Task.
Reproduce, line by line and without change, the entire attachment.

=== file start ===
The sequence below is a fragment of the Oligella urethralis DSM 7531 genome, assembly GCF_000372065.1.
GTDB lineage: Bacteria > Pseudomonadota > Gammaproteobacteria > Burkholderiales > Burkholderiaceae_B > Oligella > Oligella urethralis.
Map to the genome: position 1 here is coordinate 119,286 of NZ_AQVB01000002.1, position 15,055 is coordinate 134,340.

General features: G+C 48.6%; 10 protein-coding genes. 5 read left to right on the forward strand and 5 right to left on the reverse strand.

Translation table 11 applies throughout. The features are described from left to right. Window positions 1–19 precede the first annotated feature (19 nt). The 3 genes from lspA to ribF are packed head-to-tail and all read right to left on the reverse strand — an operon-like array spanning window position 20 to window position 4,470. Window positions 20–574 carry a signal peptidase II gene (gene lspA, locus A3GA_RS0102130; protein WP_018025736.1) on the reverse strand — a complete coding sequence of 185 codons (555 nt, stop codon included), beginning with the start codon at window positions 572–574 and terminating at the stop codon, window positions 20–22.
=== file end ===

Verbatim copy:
The sequence below is a fragment of the Oligella urethralis DSM 7531 genome, assembly GCF_000372065.1.
GTDB lineage: Bacteria > Pseudomonadota > Gammaproteobacteria > Burkholderiales > Burkholderiaceae_B > Oligella > Oligella urethralis.
Map to the genome: position 1 here is coordinate 119,286 of NZ_AQVB01000002.1, position 15,055 is coordinate 134,340.

General features: G+C 48.6%; 10 protein-coding genes. 5 read left to right on the forward strand and 5 right to left on the reverse strand.

Translation table 11 applies throughout. The features are described from left to right. Window positions 1–19 precede the first annotated feature (19 nt). The 3 genes from lspA to ribF are packed head-to-tail and all read right to left on the reverse strand — an operon-like array spanning window position 20 to window position 4,470. Window positions 20–574 carry a signal peptidase II gene (gene lspA, locus A3GA_RS0102130; protein WP_018025736.1) on the reverse strand — a complete coding sequence of 185 codons (555 nt, stop codon included), beginning with the start codon at window positions 572–574 and terminating at the stop codon, window positions 20–22.